Homes for all (1945)

Written By: - Date published: 7:42 pm, April 23rd, 2013 - 12 comments
Categories: housing, infrastructure, labour, poverty, sustainability - Tags:

I came across this 33 minute film, Housing in New Zealand (1945) on Archives NZ’s youtube channel.  It is a film produced by Public Works Department Film unit, and graphically shows the massive building of state houses that swung into operation after the war.  It had been planned prior to the war, but was interrupted.

The aim was to end the housing problem that seemed to have existed for a long time in NZ, and to ensure that all NZ families had a home to rent or buy.  Prior to the state house project, factories had focused more on providing cars than houses.

The film is very much of its time.  The narrator sounds like an upper class Brit, and NZ is located in terms of it’s distance from England. The film starts by focusing on Pakeha NZ families.  Though later on it shows Maori and Pakeha building the houses.

There are many ways in which the project was simpler than in today’s Aotearoa.  The department pulled in as many workers and resources as necessary, with many men working double shifts. The aim was also to enable men to develop building skills on the job.  They used diverse materials – wood was there for the taking, as well as brick, asbestos (ewww!), etc; as much greenfield as needed was bought up by the government. And interesting also, that the department aimed to build better quality houses than the previous privately build ones – the profit motive had taken priority over quality.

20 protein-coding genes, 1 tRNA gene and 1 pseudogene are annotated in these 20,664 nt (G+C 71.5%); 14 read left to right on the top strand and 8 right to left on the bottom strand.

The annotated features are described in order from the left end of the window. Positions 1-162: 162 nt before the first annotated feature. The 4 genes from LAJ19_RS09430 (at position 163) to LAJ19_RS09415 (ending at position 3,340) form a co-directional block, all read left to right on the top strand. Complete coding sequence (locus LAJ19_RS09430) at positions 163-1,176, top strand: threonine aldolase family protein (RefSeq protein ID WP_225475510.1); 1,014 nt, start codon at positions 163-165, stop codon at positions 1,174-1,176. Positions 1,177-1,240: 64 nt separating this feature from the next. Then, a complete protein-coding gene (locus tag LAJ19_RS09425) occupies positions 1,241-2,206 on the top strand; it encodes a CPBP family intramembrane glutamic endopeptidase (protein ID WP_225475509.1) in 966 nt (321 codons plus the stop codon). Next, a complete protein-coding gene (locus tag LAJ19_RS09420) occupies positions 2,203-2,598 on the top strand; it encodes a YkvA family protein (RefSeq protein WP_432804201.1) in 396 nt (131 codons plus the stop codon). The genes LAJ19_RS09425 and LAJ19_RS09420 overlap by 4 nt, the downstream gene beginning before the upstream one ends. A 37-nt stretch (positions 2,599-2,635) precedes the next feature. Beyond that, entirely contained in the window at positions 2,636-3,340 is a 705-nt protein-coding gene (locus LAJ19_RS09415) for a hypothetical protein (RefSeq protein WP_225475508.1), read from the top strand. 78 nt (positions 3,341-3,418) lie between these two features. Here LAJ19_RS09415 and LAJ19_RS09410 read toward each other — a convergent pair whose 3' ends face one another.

In the 1945 film, it was interesting also to see the kind of survey done prior to the start of the project: it was colour coded, kind of like post quake Christchurch. However, there was also a colour to show which homes were overcrowded.

However, one thing that we can learn from it for today: the government looked at what was needed, then looked for practical ways to provide them.  All that’s needed is the political will!

 

12 comments on “Homes for all (1945)”

  1. Building houses so that everyone had somewhere to live. Those were the days …

    • Paul 1.1

      Have you seen the Spirit of ’45 by Ken Loach?
      Admittedly it’s in Britain , but there are many parallels of a welfare state born out of adversity ( the depression and World War 2 ) by people with a vision and determination to create a better world for all people in the country. Then destroyed by a greedy and selfish ideology in the 1980s.
      I sense Ken Loach made the film was made as a challenge to us today.
      Trailer here http://m.youtube.com/#/watch?v=_c86Gwsb5LY&desktop_uri=%2Fwatch%3Fv%3D_c86Gwsb5LY

  2. vto 2

    Imagine if home ownership rates went up significantly across the country. The economy would go nuts. Silly national party eggs – they know it but they can never bring themselves to do it. What’s the matter with them?

  3. Descendant Of Sssmith 3

    Aye my grandmother was fortunate as a sole parent in those days that someone charitably gave her and her kids a house to live in in a rural area.

    Taking in washing allowed her to buy food. As common with other poor families flour sacks etc made for everything from nappies to underwear.

    Curtains cut up for dresses and so on.

    It was always interesting that my grandmother thought that her and her kids were fortunate.

    There were other families living in the same area in white painted caves. As my grandmother oft quipped the cleanest caves you ever saw.